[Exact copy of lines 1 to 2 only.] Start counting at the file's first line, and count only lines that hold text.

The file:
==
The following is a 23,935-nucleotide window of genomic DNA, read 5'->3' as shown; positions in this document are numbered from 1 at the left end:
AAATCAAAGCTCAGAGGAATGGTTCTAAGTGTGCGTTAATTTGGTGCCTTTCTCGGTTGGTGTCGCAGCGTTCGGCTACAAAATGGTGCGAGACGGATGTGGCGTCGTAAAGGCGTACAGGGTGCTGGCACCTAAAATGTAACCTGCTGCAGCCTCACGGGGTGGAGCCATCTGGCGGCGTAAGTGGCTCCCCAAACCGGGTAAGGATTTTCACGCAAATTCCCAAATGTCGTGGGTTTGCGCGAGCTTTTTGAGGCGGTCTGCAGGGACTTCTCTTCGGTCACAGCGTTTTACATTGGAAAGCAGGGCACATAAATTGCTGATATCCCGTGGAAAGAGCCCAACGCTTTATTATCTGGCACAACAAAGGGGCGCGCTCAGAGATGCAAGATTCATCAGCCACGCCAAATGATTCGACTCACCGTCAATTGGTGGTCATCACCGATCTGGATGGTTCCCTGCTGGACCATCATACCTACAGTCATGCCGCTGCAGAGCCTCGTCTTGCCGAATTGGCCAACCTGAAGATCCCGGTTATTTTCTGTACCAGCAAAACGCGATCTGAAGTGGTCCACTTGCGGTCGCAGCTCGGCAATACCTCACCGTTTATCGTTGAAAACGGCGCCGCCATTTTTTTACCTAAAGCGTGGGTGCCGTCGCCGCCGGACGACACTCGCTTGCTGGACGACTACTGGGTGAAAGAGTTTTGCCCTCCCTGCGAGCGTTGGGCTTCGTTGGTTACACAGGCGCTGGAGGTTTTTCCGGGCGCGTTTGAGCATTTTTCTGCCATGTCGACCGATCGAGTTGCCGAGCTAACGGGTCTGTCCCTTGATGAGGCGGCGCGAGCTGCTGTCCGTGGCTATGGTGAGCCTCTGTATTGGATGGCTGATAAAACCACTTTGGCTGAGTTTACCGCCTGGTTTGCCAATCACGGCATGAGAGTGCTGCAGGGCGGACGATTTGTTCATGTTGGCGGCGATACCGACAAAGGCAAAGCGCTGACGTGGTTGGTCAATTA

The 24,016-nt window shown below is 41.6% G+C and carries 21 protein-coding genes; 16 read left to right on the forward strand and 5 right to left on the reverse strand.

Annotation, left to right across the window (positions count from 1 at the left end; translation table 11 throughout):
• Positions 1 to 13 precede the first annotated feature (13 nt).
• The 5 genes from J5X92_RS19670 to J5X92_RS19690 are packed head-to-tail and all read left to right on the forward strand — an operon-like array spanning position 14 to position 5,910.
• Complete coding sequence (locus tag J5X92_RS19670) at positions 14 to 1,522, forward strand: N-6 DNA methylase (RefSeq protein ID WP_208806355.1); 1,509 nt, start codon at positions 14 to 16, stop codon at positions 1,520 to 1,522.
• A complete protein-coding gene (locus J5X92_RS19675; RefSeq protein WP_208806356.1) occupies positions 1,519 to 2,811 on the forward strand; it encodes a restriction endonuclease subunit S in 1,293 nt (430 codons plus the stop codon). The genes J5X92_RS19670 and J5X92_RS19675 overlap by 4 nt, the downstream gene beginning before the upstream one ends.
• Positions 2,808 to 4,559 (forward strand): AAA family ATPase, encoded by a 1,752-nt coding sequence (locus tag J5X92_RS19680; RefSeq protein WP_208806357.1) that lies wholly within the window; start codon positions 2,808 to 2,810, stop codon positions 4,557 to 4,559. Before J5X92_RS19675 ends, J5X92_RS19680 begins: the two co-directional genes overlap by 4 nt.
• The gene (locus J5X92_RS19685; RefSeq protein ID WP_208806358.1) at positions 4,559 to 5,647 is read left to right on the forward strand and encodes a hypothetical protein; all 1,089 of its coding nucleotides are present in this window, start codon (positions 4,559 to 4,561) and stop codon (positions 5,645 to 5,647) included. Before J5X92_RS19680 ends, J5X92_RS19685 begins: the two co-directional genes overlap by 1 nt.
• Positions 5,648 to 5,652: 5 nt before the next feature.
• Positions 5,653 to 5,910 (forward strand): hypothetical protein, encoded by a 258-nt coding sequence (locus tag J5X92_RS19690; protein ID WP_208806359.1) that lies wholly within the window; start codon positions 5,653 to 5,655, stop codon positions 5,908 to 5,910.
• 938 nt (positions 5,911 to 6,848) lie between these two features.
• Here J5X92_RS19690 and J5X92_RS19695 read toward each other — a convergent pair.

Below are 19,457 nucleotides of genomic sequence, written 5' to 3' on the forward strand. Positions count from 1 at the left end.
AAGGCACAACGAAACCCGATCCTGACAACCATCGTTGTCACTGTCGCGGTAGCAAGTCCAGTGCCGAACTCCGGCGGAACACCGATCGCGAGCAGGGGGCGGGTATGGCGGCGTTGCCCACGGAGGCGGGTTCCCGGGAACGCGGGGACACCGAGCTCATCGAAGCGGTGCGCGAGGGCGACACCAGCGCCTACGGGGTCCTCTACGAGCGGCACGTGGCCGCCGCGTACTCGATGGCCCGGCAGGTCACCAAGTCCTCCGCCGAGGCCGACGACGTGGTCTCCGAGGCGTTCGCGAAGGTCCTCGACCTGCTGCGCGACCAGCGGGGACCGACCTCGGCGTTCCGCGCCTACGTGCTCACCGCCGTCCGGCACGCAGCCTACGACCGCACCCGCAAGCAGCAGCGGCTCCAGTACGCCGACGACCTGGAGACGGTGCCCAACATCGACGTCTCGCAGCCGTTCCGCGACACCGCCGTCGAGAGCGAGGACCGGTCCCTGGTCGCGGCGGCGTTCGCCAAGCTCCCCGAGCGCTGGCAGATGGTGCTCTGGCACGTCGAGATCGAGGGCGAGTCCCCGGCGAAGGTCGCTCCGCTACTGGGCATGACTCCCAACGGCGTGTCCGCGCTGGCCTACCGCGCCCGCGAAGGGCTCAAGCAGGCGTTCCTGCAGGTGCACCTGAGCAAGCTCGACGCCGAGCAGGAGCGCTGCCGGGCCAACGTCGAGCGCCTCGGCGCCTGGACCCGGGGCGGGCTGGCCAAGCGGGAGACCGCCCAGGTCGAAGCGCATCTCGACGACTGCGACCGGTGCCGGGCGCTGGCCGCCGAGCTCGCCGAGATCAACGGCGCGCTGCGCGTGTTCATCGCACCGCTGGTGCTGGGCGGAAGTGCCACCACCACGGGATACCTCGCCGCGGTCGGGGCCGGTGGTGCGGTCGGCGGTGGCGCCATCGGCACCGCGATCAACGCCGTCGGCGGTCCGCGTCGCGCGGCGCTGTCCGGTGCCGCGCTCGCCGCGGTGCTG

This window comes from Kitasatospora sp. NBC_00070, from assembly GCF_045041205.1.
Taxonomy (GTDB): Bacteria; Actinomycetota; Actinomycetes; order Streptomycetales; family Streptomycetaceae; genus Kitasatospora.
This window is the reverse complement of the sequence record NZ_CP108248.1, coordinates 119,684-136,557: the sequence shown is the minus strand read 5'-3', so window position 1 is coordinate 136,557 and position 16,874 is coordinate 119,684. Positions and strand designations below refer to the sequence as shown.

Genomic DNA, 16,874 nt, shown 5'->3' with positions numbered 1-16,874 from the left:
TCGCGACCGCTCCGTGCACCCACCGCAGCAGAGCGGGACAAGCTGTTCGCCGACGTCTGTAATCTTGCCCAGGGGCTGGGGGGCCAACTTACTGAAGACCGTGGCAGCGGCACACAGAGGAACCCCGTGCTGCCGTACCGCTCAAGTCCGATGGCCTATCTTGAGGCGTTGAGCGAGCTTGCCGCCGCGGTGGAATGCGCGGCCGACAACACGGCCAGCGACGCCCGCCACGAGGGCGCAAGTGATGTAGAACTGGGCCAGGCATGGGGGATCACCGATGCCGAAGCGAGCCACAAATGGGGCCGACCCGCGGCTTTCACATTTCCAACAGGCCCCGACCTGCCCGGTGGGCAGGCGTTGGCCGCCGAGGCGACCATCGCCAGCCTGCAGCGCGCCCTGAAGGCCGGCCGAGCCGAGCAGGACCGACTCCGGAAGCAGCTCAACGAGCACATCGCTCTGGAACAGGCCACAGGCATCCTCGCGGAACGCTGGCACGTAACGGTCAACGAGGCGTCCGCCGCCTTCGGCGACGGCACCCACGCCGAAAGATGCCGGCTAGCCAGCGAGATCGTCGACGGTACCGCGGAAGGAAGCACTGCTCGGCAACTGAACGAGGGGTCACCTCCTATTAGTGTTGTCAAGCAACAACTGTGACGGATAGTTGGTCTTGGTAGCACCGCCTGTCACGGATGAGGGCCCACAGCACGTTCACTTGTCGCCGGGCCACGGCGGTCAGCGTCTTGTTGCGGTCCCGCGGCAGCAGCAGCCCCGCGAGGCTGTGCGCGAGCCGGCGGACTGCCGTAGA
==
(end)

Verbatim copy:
The following is a 23,935-nucleotide window of genomic DNA, read 5'->3' as shown; positions in this document are numbered from 1 at the left end:
AAATCAAAGCTCAGAGGAATGGTTCTAAGTGTGCGTTAATTTGGTGCCTTTCTCGGTTGGTGTCGCAGCGTTCGGCTACAAAATGGTGCGAGACGGATGTGGCGTCGTAAAGGCGTACAGGGTGCTGGCACCTAAAATGTAACCTGCTGCAGCCTCACGGGGTGGAGCCATCTGGCGGCGTAAGTGGCTCCCCAAACCGGGTAAGGATTTTCACGCAAATTCCCAAATGTCGTGGGTTTGCGCGAGCTTTTTGAGGCGGTCTGCAGGGACTTCTCTTCGGTCACAGCGTTTTACATTGGAAAGCAGGGCACATAAATTGCTGATATCCCGTGGAAAGAGCCCAACGCTTTATTATCTGGCACAACAAAGGGGCGCGCTCAGAGATGCAAGATTCATCAGCCACGCCAAATGATTCGACTCACCGTCAATTGGTGGTCATCACCGATCTGGATGGTTCCCTGCTGGACCATCATACCTACAGTCATGCCGCTGCAGAGCCTCGTCTTGCCGAATTGGCCAACCTGAAGATCCCGGTTATTTTCTGTACCAGCAAAACGCGATCTGAAGTGGTCCACTTGCGGTCGCAGCTCGGCAATACCTCACCGTTTATCGTTGAAAACGGCGCCGCCATTTTTTTACCTAAAGCGTGGGTGCCGTCGCCGCCGGACGACACTCGCTTGCTGGACGACTACTGGGTGAAAGAGTTTTGCCCTCCCTGCGAGCGTTGGGCTTCGTTGGTTACACAGGCGCTGGAGGTTTTTCCGGGCGCGTTTGAGCATTTTTCTGCCATGTCGACCGATCGAGTTGCCGAGCTAACGGGTCTGTCCCTTGATGAGGCGGCGCGAGCTGCTGTCCGTGGCTATGGTGAGCCTCTGTATTGGATGGCTGATAAAACCACTTTGGCTGAGTTTACCGCCTGGTTTGCCAATCACGGCATGAGAGTGCTGCAGGGCGGACGATTTGTTCATGTTGGCGGCGATACCGACAAAGGCAAAGCGCTGACGTGGTTGGTCAATTA